Politics

Report recommends Brazil’s President over 100 years in jail

Brazil President
Brazil's President Jair Bolsonaro. Source: Palácio do Planalto (via. Wikimedia Commons)
A report - the result of a six-month inquiry - recommends that the President of Brazil faces criminal charges over his handling of the coronavirus pandemic.

By Tom Kingsbury | Head of Politics

After a six-month inquiry, a final draft report has been made examining the Brazilian Government’s handling of the coronavirus pandemic.

The report recommends that Brazil’s President Jair Bolsonaro be accused of multiple crimes, which (if he were found guilty) would put him in prison for more than 100 years.

Included in the charges reccommended by the report is that of crimes against humanity. Until very recently, previous drafts had also included homicide and genocide.

The charge of genocide had been included in response to the disporportionate number of indigenous Brazilian citizens that died as a result of the pandemic, and due to Bolsonaro’s history of discriminatory comments against indigenous Brazilians – he once said: “It’s a shame that the Brazilian cavalry wasn’t as efficient as the Americans, who exterminated their Indians”.

The report is clear in its view of the Bolsonaro administration’s attitude towards indigenous people during the pandemic, stating: “The federal government found in the virus an ally to strike the indigenous”, and that there was “a clear causal link between the anti-indigenous posture of [Brazil’s] top leader and the harm suffered by indigenous people”.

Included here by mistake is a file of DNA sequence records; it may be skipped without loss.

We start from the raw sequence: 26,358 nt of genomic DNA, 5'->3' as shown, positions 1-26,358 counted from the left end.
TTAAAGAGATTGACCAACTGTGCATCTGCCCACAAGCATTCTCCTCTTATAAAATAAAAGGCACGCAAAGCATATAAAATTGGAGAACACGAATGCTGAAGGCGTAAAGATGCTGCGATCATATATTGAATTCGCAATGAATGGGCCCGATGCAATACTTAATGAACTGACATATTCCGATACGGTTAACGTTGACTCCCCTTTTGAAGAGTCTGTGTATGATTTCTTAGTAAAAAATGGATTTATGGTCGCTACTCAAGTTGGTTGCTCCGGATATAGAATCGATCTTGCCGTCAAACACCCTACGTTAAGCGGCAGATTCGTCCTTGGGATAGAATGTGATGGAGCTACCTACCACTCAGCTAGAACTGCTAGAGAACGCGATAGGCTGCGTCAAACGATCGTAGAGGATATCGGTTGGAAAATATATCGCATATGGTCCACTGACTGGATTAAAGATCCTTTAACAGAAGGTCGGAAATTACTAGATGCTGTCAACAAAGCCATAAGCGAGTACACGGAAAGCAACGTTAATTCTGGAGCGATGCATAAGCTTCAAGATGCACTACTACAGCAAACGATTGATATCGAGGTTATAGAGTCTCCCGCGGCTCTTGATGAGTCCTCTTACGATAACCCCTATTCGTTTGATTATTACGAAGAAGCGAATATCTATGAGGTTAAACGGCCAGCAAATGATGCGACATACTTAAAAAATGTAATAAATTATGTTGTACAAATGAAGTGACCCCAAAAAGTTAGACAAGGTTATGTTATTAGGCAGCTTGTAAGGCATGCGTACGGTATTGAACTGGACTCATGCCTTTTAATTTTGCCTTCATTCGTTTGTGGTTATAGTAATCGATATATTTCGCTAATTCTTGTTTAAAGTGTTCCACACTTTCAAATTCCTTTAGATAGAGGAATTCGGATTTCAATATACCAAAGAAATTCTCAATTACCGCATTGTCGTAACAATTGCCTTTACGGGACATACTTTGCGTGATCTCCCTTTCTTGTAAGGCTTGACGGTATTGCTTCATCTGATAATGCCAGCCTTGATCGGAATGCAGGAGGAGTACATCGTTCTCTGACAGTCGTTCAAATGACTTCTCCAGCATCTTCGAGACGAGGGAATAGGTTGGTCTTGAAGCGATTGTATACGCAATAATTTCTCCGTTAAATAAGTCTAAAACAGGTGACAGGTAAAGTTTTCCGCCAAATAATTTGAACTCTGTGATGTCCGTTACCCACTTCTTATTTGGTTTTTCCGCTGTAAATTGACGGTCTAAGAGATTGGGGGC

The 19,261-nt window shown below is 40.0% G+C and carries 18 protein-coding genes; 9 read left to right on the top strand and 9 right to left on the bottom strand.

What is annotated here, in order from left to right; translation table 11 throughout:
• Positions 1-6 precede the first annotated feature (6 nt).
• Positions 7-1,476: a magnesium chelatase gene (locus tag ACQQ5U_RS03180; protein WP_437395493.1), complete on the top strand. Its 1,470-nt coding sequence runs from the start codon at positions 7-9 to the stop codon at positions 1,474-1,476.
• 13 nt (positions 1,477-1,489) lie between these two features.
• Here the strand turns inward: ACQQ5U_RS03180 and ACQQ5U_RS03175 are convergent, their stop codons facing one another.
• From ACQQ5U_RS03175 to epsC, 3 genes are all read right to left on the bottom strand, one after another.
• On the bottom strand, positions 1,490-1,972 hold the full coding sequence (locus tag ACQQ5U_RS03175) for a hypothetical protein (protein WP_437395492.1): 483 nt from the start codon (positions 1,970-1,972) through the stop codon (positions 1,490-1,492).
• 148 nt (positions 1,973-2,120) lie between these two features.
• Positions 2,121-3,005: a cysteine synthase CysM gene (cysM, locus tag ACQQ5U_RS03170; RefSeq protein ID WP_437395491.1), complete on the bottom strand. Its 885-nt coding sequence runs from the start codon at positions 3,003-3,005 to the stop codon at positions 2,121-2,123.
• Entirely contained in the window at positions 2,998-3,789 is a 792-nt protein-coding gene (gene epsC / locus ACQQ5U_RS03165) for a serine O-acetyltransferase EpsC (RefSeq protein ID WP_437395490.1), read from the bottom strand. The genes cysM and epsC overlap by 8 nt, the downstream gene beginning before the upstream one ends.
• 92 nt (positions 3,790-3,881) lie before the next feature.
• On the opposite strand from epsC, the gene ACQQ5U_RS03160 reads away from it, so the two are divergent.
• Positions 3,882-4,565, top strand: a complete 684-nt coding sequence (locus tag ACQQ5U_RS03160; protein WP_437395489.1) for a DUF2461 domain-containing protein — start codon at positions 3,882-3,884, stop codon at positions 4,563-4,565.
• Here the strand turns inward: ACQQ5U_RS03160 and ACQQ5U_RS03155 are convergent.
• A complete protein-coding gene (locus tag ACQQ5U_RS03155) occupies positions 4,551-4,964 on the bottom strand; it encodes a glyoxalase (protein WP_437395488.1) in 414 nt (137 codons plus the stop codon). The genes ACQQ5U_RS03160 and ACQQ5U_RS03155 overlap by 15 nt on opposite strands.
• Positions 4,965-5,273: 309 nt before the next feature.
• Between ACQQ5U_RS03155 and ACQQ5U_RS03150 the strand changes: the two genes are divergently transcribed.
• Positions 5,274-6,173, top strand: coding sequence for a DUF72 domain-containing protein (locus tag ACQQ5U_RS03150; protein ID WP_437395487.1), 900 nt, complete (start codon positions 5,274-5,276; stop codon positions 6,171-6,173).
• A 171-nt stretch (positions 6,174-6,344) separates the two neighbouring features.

It added: “Even before the pandemic, President Jair Bolsonaro commanded an anti-indigenous policy that deliberately exposed native peoples to a lack of assistance, harrassment, land invasions and violence, with these acts of hostility intensifying […] after the arrival of the virus.”

The report also criticised Bolsonaro more generally for his handling of the pandemic, which killed over 600,000 Brazilians – the world’s second highest COVID-19 related death toll, behind the US.

Bolsonaro has consistently spoken out against transmission-reducing measures, criticising mask wearing, lockdowns and vaccines throughout  the pandemic.

The inquiry found that “transmission rates could have been reduced by about 40%, which means 120,000 lives could have been saved by the end of March 2021.”

In a broader statement it also said: “[We must] never forget what happened in this country or the innocent people who lost their lives as a result of the government’s reckless handling of the pandemic”.

A professor from the University of Sao Paulo, Deisy Ventura, said the revelation of the government’s deliberate policy of herd immunity needed to have consequences – “If this isn’t recognised as a crime, as something that needs punishing, then the risk is that this could become natural. The biggest fear those of us who study pandemics have is that the use of the herd immunity through infection strategy might be legitimised as a respose to other epidemics.”

Bolsonaro has dismissed the inquiry as being politically motivated, stating: “we know that we are guilty of absolutely nothing. We know that we did the right thing from the first moment.” He added that the report “produced nothing but hatred and resentment”.

The president of the inquiry, Senator Omar Aziz, said: “The president committed many crimes and he will pay for them”.

The investigation concluded on October 26, and will be voted on by the Senate Commission, meaning it could still be vetoed or amended. Even if it is published in its current form, Bolsonaro is not guaranteed to face criminal charges.

However, the report will doubtless harm his reputation, which has already been damaged by the coronavirus pandemic’s devastating impact in Brazil, ahead of the country’s 2022 election.

Tom Kingsbury Politics

Follow @gairrhyddpol for all of the latest updates from the world of politics.

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